We have used time-resolved fluorescence spectroscopy for following the unfolding of apomyoglobin in urea and guanidine hydrochloride (GdnHCl). The data have been compared with those obtained using classical techniques such as CD and steady-state emission spectroscopy. Both the average intensity of the lifetimes and the size of the librational cone of the fluorophores, as measured by time-resolved fluorescence, increased with denaturant concentration and their changes largely preceded the modifications detectable with CD and the shift of the maximum of emission spectra. The data indicate that the changes in the local environments of the tryptophans were completed when the global modification monitored by CD and the emission spectra was still minimal. This suggests that an initial event in the denaturation of apomyoglobin is localized at the tryptophan residues. The correlation times of native apomyoglobin showed the rotational diffusion characteristics of a rigid rotor. In 3.6 M GdnHCl and 7.5 M urea, where the secondary structure is practically absent, the correlation times of the two systems became very short, as expected from the motion of a flexible polymer. In GdnHCl, under conditions of partial unfolding, it was not possible to detect the presence of native totally folded molecular species.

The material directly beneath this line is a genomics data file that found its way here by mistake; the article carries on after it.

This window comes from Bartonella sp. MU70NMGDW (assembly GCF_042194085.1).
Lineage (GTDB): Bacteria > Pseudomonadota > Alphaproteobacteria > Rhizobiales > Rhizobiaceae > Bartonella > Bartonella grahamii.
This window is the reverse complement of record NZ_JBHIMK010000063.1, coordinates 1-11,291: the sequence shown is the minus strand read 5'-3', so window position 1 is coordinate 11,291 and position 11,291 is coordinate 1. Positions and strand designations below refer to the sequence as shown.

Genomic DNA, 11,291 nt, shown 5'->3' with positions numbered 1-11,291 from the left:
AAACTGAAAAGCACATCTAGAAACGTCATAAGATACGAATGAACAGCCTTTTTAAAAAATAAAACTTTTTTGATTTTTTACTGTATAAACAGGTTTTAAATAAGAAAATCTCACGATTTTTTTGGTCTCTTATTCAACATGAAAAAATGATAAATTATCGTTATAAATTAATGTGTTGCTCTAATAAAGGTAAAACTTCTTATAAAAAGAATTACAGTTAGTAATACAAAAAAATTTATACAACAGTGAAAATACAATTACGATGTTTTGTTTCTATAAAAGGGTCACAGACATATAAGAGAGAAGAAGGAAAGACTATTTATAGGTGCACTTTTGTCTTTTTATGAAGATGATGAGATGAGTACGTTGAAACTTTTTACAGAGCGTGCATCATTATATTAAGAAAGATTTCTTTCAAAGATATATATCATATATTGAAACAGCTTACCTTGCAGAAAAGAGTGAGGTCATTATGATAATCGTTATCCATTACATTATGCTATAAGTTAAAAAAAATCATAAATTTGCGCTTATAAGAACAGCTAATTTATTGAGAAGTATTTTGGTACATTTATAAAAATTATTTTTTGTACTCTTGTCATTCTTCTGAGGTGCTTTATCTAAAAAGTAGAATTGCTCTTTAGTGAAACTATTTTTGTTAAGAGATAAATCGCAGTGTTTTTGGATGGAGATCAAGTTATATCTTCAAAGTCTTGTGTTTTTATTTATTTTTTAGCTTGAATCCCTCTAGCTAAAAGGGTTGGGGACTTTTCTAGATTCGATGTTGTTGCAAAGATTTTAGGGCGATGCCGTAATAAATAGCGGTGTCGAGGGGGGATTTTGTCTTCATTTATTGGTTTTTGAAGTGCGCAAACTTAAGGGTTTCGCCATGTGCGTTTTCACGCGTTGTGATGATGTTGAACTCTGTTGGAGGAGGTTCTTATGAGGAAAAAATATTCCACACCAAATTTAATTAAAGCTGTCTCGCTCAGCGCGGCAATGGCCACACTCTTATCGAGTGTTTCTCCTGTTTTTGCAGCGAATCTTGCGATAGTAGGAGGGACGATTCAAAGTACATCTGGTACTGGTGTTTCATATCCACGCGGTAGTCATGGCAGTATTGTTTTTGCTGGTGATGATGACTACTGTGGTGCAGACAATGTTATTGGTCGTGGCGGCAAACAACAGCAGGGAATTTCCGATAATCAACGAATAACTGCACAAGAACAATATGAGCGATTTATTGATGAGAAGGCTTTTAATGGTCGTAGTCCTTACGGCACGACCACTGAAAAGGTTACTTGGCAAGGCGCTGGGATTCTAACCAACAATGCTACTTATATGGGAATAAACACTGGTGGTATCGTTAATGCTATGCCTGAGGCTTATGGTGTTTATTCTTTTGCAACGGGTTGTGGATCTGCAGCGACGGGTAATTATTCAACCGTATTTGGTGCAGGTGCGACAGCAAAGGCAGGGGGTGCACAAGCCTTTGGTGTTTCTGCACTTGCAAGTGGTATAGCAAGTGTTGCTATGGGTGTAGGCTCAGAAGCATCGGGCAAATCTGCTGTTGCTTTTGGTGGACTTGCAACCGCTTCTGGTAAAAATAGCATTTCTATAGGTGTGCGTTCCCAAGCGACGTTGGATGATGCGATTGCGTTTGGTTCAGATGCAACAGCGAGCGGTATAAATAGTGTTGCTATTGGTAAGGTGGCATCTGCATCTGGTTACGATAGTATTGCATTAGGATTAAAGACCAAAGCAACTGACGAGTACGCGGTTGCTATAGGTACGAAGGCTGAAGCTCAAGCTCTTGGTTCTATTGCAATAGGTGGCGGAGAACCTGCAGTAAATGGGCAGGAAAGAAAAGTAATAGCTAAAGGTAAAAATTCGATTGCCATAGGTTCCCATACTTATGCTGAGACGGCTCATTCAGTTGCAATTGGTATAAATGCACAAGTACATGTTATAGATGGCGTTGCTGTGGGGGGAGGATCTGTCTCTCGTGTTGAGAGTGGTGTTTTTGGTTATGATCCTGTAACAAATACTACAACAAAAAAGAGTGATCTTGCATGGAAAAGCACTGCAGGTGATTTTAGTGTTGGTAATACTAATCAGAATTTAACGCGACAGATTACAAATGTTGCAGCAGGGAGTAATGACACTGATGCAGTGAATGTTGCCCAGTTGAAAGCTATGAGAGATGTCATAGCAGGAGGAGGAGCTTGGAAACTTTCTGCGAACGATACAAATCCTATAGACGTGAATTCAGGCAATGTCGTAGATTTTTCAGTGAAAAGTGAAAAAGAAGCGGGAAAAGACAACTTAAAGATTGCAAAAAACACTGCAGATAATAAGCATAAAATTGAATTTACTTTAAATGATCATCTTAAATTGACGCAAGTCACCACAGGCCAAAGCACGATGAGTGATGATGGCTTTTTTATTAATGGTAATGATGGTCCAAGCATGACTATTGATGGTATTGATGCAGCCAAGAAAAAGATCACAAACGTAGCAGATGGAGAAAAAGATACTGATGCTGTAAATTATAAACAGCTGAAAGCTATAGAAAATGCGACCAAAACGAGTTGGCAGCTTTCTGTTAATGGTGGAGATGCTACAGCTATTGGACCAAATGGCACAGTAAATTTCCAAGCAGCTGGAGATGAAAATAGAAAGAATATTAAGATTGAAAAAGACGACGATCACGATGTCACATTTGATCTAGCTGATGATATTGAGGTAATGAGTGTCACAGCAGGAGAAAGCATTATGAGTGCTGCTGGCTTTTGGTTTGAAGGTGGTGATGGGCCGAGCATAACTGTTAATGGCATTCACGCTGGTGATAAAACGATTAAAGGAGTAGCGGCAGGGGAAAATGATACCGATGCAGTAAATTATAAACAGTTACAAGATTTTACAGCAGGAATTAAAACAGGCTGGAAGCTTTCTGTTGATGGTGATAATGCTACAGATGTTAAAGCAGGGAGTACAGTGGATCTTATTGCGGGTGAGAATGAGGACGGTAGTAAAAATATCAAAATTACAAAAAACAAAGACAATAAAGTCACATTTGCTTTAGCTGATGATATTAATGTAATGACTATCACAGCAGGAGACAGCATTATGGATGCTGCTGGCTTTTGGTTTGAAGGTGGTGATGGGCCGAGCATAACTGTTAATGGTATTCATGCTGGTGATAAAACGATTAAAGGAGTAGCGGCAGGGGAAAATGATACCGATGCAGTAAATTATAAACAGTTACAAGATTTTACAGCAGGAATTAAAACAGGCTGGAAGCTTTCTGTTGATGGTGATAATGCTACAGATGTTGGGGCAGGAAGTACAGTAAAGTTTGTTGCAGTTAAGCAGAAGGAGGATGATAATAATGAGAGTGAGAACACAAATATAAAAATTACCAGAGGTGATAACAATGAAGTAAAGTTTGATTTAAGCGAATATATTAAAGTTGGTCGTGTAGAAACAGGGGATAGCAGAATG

- Guanidine hydrochloride
- Protein unfolding
- Time-resolved fluorescence spectroscopy
ASJC Scopus subject areas
- Physical and Theoretical Chemistry